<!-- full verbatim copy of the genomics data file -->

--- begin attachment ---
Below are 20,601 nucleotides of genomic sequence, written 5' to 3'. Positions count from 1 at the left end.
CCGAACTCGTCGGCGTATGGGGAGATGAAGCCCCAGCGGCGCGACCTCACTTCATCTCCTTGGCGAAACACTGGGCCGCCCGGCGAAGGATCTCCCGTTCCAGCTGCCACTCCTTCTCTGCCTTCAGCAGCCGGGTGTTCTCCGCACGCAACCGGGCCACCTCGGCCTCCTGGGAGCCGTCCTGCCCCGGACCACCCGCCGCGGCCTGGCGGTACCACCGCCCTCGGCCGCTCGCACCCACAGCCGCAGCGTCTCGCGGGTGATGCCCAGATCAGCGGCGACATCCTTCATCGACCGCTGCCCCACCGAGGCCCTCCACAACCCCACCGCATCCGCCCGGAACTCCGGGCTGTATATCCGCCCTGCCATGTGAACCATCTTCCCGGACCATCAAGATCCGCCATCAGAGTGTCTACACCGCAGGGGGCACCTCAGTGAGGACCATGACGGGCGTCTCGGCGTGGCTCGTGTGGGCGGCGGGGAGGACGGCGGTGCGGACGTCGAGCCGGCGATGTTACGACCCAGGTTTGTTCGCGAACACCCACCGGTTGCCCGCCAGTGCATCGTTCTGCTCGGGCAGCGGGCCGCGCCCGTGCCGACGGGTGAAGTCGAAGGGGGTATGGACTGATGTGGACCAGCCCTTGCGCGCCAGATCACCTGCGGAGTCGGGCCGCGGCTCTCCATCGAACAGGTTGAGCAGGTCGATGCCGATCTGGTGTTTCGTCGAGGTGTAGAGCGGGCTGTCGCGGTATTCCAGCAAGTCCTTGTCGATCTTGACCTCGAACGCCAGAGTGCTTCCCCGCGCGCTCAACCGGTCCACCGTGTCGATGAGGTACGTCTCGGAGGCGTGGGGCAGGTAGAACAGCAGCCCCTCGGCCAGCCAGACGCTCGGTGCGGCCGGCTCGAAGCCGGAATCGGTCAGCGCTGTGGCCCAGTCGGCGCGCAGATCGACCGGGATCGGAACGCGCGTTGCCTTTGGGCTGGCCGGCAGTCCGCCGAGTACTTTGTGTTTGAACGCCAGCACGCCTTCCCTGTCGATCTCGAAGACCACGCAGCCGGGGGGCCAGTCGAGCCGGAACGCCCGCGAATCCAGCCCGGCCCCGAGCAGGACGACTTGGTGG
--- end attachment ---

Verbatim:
Below are 20,601 nucleotides of genomic sequence, written 5' to 3'. Positions count from 1 at the left end.
CCGAACTCGTCGGCGTATGGGGAGATGAAGCCCCAGCGGCGCGACCTCACTTCATCTCCTTGGCGAAACACTGGGCCGCCCGGCGAAGGATCTCCCGTTCCAGCTGCCACTCCTTCTCTGCCTTCAGCAGCCGGGTGTTCTCCGCACGCAACCGGGCCACCTCGGCCTCCTGGGAGCCGTCCTGCCCCGGACCACCCGCCGCGGCCTGGCGGTACCACCGCCCTCGGCCGCTCGCACCCACAGCCGCAGCGTCTCGCGGGTGATGCCCAGATCAGCGGCGACATCCTTCATCGACCGCTGCCCCACCGAGGCCCTCCACAACCCCACCGCATCCGCCCGGAACTCCGGGCTGTATATCCGCCCTGCCATGTGAACCATCTTCCCGGACCATCAAGATCCGCCATCAGAGTGTCTACACCGCAGGGGGCACCTCAGTGAGGACCATGACGGGCGTCTCGGCGTGGCTCGTGTGGGCGGCGGGGAGGACGGCGGTGCGGACGTCGAGCCGGCGATGTTACGACCCAGGTTTGTTCGCGAACACCCACCGGTTGCCCGCCAGTGCATCGTTCTGCTCGGGCAGCGGGCCGCGCCCGTGCCGACGGGTGAAGTCGAAGGGGGTATGGACTGATGTGGACCAGCCCTTGCGCGCCAGATCACCTGCGGAGTCGGGCCGCGGCTCTCCATCGAACAGGTTGAGCAGGTCGATGCCGATCTGGTGTTTCGTCGAGGTGTAGAGCGGGCTGTCGCGGTATTCCAGCAAGTCCTTGTCGATCTTGACCTCGAACGCCAGAGTGCTTCCCCGCGCGCTCAACCGGTCCACCGTGTCGATGAGGTACGTCTCGGAGGCGTGGGGCAGGTAGAACAGCAGCCCCTCGGCCAGCCAGACGCTCGGTGCGGCCGGCTCGAAGCCGGAATCGGTCAGCGCTGTGGCCCAGTCGGCGCGCAGATCGACCGGGATCGGAACGCGCGTTGCCTTTGGGCTGGCCGGCAGTCCGCCGAGTACTTTGTGTTTGAACGCCAGCACGCCTTCCCTGTCGATCTCGAAGACCACGCAGCCGGGGGGCCAGTCGAGCCGGAACGCCCGCGAATCCAGCCCGGCCCCGAGCAGGACGACTTGGTGG